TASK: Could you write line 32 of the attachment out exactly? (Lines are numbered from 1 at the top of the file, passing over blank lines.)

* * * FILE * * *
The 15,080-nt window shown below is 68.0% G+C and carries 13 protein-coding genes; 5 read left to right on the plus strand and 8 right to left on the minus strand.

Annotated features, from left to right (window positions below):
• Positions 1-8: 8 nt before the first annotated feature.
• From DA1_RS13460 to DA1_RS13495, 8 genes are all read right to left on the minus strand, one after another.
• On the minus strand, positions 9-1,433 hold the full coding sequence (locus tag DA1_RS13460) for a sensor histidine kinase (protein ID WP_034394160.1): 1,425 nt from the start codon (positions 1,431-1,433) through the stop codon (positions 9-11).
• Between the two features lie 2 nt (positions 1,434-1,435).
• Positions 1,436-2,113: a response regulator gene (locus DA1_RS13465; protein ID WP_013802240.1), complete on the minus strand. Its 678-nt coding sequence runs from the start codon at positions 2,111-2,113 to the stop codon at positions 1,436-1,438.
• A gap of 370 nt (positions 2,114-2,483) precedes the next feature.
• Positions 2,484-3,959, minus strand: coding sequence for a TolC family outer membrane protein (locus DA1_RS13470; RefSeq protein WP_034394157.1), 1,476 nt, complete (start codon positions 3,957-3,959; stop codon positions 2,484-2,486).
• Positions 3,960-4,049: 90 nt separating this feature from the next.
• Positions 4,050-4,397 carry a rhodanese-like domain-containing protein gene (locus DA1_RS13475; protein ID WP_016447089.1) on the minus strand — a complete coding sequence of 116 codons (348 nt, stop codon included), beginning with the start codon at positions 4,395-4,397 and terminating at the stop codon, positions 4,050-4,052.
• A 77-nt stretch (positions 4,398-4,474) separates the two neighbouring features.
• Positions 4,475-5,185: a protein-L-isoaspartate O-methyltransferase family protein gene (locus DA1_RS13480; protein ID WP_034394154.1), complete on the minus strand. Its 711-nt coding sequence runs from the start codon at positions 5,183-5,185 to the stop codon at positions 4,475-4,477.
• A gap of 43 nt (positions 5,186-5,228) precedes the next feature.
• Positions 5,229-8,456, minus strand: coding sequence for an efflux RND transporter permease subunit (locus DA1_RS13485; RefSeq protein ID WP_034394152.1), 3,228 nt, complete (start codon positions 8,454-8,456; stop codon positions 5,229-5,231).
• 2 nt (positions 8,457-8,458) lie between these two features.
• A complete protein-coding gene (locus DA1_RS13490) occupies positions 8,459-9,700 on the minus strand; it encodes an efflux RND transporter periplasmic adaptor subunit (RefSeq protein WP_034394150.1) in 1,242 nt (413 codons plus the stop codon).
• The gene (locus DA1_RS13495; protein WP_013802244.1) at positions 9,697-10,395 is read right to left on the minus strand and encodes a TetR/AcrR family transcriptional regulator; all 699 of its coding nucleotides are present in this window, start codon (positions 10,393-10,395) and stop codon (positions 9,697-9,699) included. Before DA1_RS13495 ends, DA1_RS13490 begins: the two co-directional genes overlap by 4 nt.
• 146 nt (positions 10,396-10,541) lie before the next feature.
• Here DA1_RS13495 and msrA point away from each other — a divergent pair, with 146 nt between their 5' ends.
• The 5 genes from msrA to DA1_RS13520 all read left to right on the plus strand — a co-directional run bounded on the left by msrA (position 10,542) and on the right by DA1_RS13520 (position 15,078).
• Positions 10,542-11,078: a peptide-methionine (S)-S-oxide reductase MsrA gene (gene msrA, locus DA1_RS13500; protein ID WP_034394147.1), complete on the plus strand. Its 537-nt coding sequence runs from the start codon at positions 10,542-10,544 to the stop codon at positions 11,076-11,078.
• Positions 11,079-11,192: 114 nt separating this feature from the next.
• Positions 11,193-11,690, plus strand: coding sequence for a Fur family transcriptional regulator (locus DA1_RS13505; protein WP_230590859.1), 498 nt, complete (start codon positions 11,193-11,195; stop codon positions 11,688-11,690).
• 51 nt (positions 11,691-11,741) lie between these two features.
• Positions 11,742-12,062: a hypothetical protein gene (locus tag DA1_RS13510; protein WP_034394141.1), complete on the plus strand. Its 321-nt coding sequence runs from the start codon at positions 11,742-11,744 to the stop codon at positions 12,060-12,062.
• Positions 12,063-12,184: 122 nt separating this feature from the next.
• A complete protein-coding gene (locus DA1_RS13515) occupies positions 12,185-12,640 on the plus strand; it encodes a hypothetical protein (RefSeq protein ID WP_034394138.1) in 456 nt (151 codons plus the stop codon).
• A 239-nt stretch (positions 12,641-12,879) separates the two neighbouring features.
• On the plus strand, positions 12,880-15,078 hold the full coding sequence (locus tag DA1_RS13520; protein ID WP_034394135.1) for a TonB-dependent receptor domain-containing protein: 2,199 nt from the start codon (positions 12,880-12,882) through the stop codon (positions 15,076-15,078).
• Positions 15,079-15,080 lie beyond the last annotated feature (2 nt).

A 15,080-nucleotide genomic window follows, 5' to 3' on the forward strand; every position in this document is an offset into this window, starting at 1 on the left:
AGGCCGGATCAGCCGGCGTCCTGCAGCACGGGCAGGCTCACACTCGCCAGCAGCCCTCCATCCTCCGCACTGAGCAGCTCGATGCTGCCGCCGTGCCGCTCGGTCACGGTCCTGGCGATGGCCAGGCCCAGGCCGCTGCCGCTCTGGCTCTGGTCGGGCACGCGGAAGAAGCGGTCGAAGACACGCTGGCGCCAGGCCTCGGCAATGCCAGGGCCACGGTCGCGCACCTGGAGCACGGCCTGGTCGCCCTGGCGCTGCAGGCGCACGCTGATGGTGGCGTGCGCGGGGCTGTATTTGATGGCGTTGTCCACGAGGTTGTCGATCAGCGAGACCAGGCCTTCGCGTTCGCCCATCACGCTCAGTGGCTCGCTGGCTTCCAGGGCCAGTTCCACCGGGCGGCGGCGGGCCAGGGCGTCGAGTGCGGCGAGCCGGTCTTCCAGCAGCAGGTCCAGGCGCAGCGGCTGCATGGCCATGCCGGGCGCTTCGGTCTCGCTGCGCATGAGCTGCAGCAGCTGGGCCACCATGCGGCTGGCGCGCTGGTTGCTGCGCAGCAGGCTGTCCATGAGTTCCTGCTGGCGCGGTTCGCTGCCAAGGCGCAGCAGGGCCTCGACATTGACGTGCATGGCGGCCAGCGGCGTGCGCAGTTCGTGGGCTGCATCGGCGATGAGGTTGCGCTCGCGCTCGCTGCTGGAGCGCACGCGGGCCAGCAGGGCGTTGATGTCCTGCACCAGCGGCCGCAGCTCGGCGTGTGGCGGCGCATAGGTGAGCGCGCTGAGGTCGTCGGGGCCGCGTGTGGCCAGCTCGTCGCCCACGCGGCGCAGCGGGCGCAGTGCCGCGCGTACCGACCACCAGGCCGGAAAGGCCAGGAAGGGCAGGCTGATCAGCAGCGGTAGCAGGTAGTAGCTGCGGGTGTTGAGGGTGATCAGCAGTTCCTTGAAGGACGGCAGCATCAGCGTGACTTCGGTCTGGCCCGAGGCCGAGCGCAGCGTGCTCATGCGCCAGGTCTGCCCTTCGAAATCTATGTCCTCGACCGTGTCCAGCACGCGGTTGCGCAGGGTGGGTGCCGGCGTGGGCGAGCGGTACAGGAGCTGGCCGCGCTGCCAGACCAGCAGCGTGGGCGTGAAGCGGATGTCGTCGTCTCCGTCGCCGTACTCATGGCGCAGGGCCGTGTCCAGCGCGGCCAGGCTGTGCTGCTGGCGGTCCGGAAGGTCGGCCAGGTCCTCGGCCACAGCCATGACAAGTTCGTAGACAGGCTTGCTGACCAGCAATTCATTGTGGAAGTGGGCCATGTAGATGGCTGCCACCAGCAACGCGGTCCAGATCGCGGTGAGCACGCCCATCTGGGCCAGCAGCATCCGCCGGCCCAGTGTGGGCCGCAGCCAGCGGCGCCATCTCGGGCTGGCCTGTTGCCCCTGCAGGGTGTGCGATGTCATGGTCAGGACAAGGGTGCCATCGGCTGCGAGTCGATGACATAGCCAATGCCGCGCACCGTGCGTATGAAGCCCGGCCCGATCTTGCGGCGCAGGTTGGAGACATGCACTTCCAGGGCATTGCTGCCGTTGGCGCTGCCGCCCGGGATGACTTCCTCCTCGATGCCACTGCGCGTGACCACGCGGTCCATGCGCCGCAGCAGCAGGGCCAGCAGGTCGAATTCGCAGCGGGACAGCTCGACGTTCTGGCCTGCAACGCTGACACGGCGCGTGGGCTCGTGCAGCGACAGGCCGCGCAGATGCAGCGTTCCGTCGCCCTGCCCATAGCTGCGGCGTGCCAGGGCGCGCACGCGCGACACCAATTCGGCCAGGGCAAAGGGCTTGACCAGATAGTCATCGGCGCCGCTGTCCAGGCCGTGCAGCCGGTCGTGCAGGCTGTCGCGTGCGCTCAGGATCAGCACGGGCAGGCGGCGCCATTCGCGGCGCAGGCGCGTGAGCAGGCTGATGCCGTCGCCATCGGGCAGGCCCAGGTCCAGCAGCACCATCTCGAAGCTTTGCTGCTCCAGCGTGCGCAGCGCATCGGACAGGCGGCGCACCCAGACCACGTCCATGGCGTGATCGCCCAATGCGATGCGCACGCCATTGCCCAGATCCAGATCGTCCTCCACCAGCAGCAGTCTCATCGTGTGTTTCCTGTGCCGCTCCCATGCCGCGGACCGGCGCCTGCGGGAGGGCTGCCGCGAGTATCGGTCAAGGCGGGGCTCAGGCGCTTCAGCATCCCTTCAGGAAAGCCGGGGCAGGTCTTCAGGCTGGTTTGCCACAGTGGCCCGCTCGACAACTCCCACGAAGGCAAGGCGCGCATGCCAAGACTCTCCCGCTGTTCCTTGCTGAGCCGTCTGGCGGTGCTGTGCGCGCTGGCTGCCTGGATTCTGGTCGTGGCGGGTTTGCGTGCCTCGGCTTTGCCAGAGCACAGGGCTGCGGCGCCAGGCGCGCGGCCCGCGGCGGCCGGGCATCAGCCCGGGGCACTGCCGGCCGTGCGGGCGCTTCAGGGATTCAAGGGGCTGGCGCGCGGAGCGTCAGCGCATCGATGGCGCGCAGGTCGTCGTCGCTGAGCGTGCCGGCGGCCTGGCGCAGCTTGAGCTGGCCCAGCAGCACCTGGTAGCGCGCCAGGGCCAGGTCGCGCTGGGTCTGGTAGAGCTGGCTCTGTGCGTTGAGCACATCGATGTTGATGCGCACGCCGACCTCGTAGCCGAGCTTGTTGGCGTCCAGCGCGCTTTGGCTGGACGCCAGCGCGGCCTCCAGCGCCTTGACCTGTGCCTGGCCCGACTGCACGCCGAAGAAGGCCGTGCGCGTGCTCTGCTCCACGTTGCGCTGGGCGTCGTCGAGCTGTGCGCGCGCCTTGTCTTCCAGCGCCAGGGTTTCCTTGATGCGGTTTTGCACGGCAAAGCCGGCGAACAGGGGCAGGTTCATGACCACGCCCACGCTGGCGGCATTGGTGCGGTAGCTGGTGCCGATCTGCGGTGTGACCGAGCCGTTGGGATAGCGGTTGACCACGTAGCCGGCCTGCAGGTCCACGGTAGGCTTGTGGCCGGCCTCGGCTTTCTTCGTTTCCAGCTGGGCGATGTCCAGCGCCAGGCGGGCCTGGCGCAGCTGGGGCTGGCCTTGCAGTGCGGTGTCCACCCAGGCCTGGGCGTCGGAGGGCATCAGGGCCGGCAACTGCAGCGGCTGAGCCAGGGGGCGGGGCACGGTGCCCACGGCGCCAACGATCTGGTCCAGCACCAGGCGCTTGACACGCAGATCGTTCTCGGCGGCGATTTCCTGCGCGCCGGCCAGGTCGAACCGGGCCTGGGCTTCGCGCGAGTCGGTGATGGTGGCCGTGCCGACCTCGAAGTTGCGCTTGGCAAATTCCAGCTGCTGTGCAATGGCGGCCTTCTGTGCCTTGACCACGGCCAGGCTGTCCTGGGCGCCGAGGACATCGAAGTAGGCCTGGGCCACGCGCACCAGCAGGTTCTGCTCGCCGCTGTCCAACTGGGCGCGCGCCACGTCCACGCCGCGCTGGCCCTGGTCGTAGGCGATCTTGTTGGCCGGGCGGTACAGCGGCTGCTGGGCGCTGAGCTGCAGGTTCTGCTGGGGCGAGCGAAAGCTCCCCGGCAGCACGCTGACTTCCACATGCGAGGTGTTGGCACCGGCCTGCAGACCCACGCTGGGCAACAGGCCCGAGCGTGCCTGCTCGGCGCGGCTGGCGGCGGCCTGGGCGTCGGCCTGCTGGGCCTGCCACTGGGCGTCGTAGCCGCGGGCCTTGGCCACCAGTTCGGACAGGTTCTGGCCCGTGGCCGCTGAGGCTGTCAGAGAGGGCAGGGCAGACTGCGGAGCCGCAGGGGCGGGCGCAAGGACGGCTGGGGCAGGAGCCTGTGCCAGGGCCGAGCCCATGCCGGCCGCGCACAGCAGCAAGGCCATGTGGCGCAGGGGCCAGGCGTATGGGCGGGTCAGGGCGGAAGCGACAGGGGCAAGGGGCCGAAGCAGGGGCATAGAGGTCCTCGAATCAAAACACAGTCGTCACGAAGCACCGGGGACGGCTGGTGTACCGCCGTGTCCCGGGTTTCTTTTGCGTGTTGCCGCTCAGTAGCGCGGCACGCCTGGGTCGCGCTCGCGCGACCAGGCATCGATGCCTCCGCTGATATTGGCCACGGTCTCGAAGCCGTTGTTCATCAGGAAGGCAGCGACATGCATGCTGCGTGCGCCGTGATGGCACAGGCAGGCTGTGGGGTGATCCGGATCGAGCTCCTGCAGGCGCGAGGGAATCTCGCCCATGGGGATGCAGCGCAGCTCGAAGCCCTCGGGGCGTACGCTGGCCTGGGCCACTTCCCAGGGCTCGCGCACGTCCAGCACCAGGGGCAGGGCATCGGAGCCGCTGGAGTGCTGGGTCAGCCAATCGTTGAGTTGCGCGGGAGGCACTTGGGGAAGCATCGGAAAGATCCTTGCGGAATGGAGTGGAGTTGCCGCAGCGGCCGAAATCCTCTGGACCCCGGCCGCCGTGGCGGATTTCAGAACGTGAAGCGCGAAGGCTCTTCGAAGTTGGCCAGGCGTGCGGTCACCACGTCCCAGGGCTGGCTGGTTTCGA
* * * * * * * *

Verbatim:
A 15,080-nucleotide genomic window follows, 5' to 3' on the forward strand; every position in this document is an offset into this window, starting at 1 on the left: